THIS AFTERNOON! (11/7): The Ethics of Early Embryo Research & the Future of the 14-Day Rule

egg cells flowing in a blue background

The Ethics of Early Embryo Research & the Future of the 14-Day Rule
November 7, 2016 3:00 – 6:30 PM
Austin Hall, North Classroom (100)
Harvard Law School, 1515 Massachusetts Ave., Cambridge, MA
 

Description

For over 35 years, the “14-Day Rule,” prohibiting in vitro experimentation on embryos beyond 14 days, has stood as an ethical line in the sand for embryo research around the world. Throughout the arc of the rule’s existence it has not been questioned, as scientists have been unable to grow embryos in vitro either up to, or beyond, 14 days; a practical limitation that served as a backstop to the ethical rule. However, in May of this year, labs in the U.S. and the U.K. were the first to report being able to sustain human embryos in vitro for up to 13 days. This development and other advances in in vitro research involving organized, embryo-like cellular structures have raised a number of questions about the rule, its genesis, application, and future scope. This conference will convene experts in bioethics, stem cell research, embryology, and law to discuss the ethical underpinnings and future scope of the rule. Questions to be discussed include:

  • What are the historical, ethical and scientific rationales for establishing the 14-Day Rule?
  • Should the 14-Day Rule be revisited in light of recent advances?
  • Should the 14-Day Rule even apply to research involving the in vitro culture of embryo-like cellular structures?

Agenda

3:00pm,  Introduction

  • Robert D. Truog, MD, Professor of Medical Ethics, Anaesthesiology & Pediatrics and Director of the Center for Bioethics, Harvard Medical School

3:05 – 3:45pm,  Historical and Ethical Underpinnings of the 14-Day Rule in the U. S. and the U. K.

  • Insoo Hyun, PhD, Associate Professor of Bioethics and Philosophy, Department of Bioethics and Director, CWRU Stem Cell Ethics Center, Case Western Reserve University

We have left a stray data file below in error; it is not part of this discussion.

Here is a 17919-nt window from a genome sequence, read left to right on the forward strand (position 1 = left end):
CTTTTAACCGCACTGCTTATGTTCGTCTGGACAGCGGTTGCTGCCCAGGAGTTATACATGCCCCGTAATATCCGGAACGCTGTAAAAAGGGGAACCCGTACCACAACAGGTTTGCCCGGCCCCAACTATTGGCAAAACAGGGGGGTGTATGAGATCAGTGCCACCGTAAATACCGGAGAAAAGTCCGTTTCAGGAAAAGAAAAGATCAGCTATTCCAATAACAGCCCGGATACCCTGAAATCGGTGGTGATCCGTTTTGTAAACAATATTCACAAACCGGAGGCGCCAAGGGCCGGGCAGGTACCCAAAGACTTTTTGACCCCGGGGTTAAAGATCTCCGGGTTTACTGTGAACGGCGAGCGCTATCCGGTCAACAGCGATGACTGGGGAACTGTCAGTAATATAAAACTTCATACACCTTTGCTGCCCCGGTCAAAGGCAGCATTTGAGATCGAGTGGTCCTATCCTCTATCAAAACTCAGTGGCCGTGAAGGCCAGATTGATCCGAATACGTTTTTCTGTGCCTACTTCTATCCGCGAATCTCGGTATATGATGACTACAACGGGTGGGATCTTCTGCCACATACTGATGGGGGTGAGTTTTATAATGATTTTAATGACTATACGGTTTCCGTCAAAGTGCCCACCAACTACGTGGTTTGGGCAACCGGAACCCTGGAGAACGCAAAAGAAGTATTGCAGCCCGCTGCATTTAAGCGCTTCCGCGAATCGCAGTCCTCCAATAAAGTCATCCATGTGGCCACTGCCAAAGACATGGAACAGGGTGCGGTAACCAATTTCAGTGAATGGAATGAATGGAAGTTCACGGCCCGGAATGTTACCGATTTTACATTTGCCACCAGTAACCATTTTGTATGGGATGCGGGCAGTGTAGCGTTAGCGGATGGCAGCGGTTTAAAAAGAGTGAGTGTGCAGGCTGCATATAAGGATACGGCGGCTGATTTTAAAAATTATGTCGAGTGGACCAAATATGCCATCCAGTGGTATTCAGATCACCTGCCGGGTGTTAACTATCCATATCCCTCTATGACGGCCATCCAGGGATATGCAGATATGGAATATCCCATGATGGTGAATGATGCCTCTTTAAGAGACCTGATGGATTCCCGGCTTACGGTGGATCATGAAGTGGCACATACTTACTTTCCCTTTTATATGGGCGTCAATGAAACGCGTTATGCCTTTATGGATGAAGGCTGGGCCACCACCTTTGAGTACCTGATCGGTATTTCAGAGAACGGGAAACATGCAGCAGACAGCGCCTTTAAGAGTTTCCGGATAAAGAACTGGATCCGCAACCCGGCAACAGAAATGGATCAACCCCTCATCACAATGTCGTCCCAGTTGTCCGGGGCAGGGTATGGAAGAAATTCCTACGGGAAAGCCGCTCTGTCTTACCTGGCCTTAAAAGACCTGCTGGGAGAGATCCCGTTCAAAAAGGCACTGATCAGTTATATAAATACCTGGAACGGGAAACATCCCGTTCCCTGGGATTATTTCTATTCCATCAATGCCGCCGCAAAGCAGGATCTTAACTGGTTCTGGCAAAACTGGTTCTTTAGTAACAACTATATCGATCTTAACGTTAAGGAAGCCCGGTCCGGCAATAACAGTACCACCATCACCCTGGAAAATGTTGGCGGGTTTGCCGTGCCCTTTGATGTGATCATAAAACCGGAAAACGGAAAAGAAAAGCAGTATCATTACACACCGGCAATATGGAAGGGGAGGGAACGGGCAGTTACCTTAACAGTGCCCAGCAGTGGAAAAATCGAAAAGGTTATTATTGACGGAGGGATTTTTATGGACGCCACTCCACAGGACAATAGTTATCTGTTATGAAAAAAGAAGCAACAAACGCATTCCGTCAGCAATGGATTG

• Jonathan Montgomery, LLM, Chair, Nuffield Council on Bioethics (U. K.)

3:45 – 4:45pm, Advances in Human Developmental Biology In Vitro

4:45 – 5:05pm, Break

5:05 – 6:30pm,  Panel Discussion: Future Scope of the 14-Day Rule

  • Jonathan Montgomery, LLM, Chair, Nuffield Council on Bioethics (U. K.)
  • David DeGrazia, PhD, Senior Research Fellow, Department of Bioethics, National Institutes of Health (U. S.) and Professor of Philosophy, George Washington University
  • Hank Greely, JD, Deane F. and Kate Edelman Johnson Professor of Law, Stanford Law School; Professor (by courtesy) of Genetics, Stanford School of Medicine;  Director, Center for Law and the Biosciences, Stanford Law School
  • Roger Pedersen, PhD, Professor, Department of Surgery and Cambridge Institute for Medical Research, Cambridge University
  • Mahendra Rao, MD, PhD, Senior Scientific Advisor, The New York Stem Cell Foundation
  • Moderator: Insoo Hyun, PhD, Associate Professor of Bioethics and Philosophy, Department of Bioethics and Director, CWRU Stem Cell Ethics Center, Case Western Reserve University

Registration

This event is free and open to the public, but seating is limited and registration is required. Register online now!

This event is sponsored by the Harvard University Office of the Vice Provost for Research, the Edmond J. Safra Center for Ethics at Harvard University, and the Petrie-Flom Center for Health Law Policy, Biotechnology, and Bioethics at Harvard Law School, and the Harvard Stem Cell Institute, with support from the International Society for Stem Cell Research and the Center for Bioethics at Harvard Medical School.

One thought on “THIS AFTERNOON! (11/7): The Ethics of Early Embryo Research & the Future of the 14-Day Rule

  1. When ethics impede progress they should be ignored.

    Imagine if they let “ethics” govern experimenting on animals? Dogs, insulin? Any idea how many peoples lives are saved each day because of that?

    We could probably have found cure for cancer by now, and extended human lifespan greatly, if instead of stopping research based on emotions, you simply step aside and let people who have a spine save and improve lives of everyone.

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